Landon was a champ! There were several times where we needed to borrow his flashlight to give Austin enough light to find his way, and he was perfectly fine to stand in the darkness while Austin maneuvered his way through. Some of the formations seemed very fragile, but Landon took great care not to touch them and leave them for others (as crazy as we are) to enjoy. We got super muddy from sliding around on the wet ground, but I think he loved the whole experience. It was a crazy adventure we will never forget!
After a long hike back, we made it out of the cave! Our guide was great at helping keep Landon safe and picking the best way to maneuver through the large boulders. When we emerged, he motioned that this cave is one of seven large caves in the area, and asked using hand signals if we wanted to visit any other caves. Austin and I looked at each other and pronounced that we had had more than enough adventure for the day, and we would like to head down to Mr. Taxi. When I thought the cave was just going to be a short stop, we had planned to go to the beach afterward. We were so sweaty, tired and gross from the cave that we just decided to go back to our hotel instead.
Austin wanted to make sure it was documented how invisible this cave was from the surface. It was so hard to tell there was a cave there at all! I think it would have been super cool to discover a gigantic cave like this and just marvel at what water can do over time. It is really quite incredible!
Before the guide and his friend took us down the mountain, they made sure to pump up their back tires so that Austin’s feet wouldn’t completely drag on the ground, and so they wouldn’t get stuck going through larger ruts. On the way down, part of the road was on the side of the mountain looking out at the landscape below. Our scooter driver stopped and I ran back to take pictures of the scene. Austin and I both appreciated it on the way up, and wanted to preserve it for posterity. Vietnam is a gorgeous country!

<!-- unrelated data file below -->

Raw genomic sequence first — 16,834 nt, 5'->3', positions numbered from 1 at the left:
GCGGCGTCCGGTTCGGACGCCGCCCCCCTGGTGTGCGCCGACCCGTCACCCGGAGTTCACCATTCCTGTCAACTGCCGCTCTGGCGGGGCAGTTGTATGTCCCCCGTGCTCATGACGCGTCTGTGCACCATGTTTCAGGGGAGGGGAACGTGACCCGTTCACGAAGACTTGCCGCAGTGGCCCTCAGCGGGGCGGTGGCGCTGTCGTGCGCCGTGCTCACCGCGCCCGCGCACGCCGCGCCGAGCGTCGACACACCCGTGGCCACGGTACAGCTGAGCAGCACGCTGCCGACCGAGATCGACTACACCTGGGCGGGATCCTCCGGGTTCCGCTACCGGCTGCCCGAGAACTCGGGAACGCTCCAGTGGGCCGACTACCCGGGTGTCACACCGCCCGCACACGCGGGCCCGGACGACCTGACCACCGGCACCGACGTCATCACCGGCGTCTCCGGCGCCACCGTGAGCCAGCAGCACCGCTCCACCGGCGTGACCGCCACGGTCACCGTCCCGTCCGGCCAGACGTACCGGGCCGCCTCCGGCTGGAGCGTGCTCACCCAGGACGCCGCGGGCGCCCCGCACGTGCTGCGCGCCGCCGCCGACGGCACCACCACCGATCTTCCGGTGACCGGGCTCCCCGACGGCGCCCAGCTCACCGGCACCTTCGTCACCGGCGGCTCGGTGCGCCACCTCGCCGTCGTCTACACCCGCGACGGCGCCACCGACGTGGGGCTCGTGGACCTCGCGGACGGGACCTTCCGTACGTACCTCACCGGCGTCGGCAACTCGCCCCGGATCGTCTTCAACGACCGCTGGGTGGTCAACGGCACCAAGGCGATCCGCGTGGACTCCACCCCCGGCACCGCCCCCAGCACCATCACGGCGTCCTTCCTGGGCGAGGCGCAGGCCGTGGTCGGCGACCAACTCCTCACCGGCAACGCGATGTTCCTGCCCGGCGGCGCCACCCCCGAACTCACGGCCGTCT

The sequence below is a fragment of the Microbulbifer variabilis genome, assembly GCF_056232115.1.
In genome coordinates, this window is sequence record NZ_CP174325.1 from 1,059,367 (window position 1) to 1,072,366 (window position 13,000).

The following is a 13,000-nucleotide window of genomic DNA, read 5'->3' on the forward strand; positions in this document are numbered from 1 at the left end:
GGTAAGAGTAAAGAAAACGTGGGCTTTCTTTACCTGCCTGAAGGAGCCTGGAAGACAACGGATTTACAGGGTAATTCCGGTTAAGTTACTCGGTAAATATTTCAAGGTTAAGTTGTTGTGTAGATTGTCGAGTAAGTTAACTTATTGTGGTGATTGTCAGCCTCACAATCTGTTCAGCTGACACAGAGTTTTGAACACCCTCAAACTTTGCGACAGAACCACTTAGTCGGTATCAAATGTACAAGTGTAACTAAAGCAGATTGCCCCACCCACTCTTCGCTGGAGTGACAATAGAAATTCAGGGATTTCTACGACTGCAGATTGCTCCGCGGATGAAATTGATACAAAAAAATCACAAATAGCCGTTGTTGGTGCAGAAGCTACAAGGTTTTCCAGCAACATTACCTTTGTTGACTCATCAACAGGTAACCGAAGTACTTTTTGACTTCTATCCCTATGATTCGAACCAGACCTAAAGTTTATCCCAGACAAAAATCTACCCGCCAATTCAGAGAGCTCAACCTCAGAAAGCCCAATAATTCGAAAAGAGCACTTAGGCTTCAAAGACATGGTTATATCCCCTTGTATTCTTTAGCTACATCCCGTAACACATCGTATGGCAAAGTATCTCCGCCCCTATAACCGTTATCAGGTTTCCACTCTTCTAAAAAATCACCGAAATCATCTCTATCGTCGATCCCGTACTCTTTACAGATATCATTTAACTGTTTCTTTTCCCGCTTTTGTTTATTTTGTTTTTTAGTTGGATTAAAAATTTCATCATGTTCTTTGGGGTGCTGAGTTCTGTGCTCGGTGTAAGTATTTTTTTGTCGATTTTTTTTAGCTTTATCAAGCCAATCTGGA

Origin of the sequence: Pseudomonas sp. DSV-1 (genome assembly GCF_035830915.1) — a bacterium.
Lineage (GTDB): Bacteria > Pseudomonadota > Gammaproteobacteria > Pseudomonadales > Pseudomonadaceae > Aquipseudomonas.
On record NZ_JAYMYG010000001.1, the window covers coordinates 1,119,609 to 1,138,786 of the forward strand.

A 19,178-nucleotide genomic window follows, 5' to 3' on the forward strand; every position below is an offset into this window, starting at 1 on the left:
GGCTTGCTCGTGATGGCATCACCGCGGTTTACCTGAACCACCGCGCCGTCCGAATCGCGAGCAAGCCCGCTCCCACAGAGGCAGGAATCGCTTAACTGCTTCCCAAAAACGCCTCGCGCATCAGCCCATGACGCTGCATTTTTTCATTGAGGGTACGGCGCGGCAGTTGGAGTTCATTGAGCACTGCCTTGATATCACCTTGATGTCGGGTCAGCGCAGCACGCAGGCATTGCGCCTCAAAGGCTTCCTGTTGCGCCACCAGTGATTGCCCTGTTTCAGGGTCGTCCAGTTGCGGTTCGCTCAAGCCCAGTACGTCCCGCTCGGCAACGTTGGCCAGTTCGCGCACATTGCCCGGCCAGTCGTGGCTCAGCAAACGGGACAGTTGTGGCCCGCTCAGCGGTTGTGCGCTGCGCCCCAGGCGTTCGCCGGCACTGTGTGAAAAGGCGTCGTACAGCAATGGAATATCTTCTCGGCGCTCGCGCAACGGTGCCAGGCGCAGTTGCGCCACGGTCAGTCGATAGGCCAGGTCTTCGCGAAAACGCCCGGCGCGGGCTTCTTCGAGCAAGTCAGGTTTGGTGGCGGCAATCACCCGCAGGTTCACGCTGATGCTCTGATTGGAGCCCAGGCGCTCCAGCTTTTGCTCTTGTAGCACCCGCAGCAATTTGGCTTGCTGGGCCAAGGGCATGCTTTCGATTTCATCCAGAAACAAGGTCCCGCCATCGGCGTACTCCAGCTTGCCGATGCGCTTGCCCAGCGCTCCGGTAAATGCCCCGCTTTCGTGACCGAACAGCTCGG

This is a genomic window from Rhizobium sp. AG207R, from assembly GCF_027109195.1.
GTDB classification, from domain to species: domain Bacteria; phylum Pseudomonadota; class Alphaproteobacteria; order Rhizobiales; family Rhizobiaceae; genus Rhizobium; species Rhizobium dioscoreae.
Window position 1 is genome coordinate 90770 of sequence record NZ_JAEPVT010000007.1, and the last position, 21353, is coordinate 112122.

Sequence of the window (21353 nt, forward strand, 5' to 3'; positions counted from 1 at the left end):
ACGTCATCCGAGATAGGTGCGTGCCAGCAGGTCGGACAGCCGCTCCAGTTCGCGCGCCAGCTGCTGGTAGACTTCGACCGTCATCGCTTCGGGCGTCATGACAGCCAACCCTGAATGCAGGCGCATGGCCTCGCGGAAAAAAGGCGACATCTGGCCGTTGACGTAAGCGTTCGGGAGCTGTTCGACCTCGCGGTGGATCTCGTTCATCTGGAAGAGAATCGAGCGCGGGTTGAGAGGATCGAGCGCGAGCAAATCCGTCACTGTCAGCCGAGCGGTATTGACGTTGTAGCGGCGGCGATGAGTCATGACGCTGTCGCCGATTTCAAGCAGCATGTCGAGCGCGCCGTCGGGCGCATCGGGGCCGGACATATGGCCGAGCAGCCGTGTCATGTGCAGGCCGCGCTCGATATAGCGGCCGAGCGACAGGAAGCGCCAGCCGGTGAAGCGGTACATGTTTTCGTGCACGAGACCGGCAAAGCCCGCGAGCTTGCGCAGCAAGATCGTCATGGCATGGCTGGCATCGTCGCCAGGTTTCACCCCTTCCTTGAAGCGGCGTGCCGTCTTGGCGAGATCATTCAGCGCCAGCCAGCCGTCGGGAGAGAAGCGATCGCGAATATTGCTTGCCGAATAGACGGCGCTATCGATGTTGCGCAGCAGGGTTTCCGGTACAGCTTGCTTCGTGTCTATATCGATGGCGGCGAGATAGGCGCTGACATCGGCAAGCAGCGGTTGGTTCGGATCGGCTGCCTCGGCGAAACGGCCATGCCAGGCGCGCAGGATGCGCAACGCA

Ok friends, so here’s the hard part. This was an epic, super cool adventure. I’m not sure that tourists looking for adventure would come to Nghi Son just for this. Phong Nha-Ke Bang National Park has a larger assortment of caves, and organized tour groups to explore them. We looked at visiting, but it was too far away, and none of the tours seemed suitable for children. They looked AWESOME though, with kayaking, ziplining, swimming in the caves, and some even offered expensive tours of the world’s largest cave. If you want to explore caves in Vietnam, go there. This place was a great substitute for that, and I’m not sure that any organized tour groups would ever visit it, but it was a fun morning diversion for us residents of the Thanh Hoa province. I think it might actually be easier to access by scooter, or 4WD vehicle, and be prepared to tip for the tour, as there are no set prices. Since we gave our scooter drivers on the way up 100,000 dong each, I paid our guide 500,000 dong for his services and the scooter ride down, to share with his friend who helped us get down. His eyes got very big and he was so thankful. Long story short: it was an epic adventure, but with so many moving parts, I’m not sure I could recommend it to others. For one thing, I know most taxi drivers would not drive as far as our fearless Mr. Taxi did.
If you are crazy enough to check it out, bring water, food, insect repellent, a good head lamp or flashlight, and hiking sandals or other shoes that can get wet. Wear clothes that can get muddy. And be prepared for an epic, low-tech adventure!